For the past three decades, the famous movie characters known simply as ‘Bill and Ted’ have endeared with original and even newer fans of their sci-fi comedies.
What began as Stephen Herek’s “Bill & Ted’s Excellent Adventure” in 1989 might have been considered a lesser-tier cohort of Robert Zemeckis’ “Back to the Future” (1985), but it grew to hold its own as a cult classic. The sleeper hit had the time travel logic of “Future,” combined with the tone of a John Hughes teen flick — not in the least, “Weird Science” (1985).
When a sequel was greenlit only two years later, the follow-up could have very easily gone the way of most sequels to popular goofy comedies like “Caddyshack 2” (1988) or any of the “Airplane!” (1980) sequels — not good and incredibly unfunny. But instead of being redundant or lazy, Pete Hewitt’s “Bill & Ted’s Bogus Journey” (1991) went the complete opposite direction and became bizarrely entertaining and surprisingly existential. Now, nearly thirty years later and a decade in the making, a third installment is upon us in the form of Dean Parisot’s “Bill & Ted Face the Music”.
After their first two adventures — which included a time-traveling phone booth, meeting some of the world’s biggest historical figures, and later visiting the afterlife — Bill Preston (Alex Winter) and Ted Logan (Keanu Reeves) are now middle-aged, out of work, and each on the verge of divorce.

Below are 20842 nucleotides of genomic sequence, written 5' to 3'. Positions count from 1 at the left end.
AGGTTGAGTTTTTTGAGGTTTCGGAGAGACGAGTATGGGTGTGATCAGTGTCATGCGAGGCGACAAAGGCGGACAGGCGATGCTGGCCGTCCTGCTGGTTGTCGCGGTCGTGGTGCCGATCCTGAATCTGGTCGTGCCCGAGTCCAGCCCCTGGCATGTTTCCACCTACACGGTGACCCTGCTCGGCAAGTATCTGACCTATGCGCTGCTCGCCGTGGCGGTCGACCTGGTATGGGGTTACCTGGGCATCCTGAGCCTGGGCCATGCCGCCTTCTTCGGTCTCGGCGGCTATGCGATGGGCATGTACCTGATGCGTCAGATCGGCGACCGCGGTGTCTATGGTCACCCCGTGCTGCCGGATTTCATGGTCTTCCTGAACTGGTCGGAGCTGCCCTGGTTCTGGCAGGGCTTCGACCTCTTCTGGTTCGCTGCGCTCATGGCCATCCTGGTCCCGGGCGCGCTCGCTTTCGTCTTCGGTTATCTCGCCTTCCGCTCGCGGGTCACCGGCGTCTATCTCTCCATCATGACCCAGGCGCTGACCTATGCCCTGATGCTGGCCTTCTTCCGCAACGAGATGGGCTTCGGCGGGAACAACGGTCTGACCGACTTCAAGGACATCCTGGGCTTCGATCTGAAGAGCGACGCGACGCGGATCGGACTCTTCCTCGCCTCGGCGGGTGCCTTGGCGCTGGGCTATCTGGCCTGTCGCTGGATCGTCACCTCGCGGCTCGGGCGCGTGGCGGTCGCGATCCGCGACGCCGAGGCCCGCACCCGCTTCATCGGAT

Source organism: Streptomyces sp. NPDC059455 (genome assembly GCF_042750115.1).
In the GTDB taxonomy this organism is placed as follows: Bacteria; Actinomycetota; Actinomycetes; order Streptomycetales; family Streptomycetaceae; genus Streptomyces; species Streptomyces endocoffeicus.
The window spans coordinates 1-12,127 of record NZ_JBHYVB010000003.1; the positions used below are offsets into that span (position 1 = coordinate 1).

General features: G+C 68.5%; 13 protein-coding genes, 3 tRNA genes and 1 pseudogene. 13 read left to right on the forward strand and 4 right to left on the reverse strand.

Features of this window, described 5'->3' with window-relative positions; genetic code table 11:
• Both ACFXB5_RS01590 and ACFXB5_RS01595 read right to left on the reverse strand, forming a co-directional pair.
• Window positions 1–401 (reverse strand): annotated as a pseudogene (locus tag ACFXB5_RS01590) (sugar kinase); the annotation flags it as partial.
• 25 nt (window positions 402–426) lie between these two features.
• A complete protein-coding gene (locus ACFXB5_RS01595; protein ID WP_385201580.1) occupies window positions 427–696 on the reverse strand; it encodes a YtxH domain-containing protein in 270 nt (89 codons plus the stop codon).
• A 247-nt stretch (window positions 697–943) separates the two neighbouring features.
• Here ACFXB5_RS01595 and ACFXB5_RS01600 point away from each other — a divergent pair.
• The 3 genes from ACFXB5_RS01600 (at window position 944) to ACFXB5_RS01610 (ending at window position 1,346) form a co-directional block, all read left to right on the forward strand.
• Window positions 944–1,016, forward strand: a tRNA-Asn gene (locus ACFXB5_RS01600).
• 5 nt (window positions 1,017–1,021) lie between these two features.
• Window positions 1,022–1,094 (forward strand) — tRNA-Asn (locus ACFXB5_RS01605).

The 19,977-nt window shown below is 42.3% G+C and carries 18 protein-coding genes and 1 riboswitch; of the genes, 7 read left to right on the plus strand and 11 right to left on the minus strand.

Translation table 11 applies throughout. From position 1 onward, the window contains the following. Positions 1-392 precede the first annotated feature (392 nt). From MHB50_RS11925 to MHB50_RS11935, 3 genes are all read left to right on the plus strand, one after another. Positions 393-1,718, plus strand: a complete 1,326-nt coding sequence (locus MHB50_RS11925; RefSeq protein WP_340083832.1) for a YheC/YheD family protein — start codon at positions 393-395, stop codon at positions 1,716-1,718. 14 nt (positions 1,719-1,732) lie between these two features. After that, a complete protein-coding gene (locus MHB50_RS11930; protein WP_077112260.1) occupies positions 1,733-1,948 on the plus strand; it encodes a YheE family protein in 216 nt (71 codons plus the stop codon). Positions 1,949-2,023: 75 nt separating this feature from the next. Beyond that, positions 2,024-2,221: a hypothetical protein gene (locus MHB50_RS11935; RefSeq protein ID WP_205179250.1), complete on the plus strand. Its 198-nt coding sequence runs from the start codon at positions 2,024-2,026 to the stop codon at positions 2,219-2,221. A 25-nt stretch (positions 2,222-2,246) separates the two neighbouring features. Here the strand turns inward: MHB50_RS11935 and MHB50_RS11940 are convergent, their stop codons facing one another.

Right when the lifelong BFFs are at a loss as to what to do, Kelly (Kristen Schaal), the daughter of their former time-travel mentor Rufus (previously played by George Carlin), randomly pops up to inform Bill and Ted that they need to save the universe by composing the greatest song ever written.
So now, 29 years after “Bogus Journey” was released, how does “Face the Music” compare to the first sequel? Well, I think it might depend on the viewer. As someone who was never a big Bill & Ted buff growing up, with my first viewing of “Excellent Adventure” being in high school and my intro to “Bogus Journey” only recently viewed in preparation for the new film, I was just fine with “Face the Music”.
What’s great about these movies is that not only do Reeves and Winter consistently return as the leads but so do the original screenwriters, Ed Solomon and Chris Matheson. “Face the Music” has all the same themes, atmosphere, characteristics, and spirit of its predecessors, making this a rare instance where a sequel, produced over a decade later, isn’t along the lines of “Zoolander 2” (2016).
Bill & Ted’s latest odyssey will be most appreciated by the series’ fans, and probably some casual viewers too. If there’s one thing that didn’t fully work for me with “Face the Music it’s that I didn’t laugh out loud at any point on my first viewing, as I did with “Excellent Adventure” and “Bogus Journey,” except for maybe the post-credits bonus scene.
The new epic romp isn’t exactly mind-blowing or brilliant, but it’s amusing enough to end the driest summer movie season so far in history.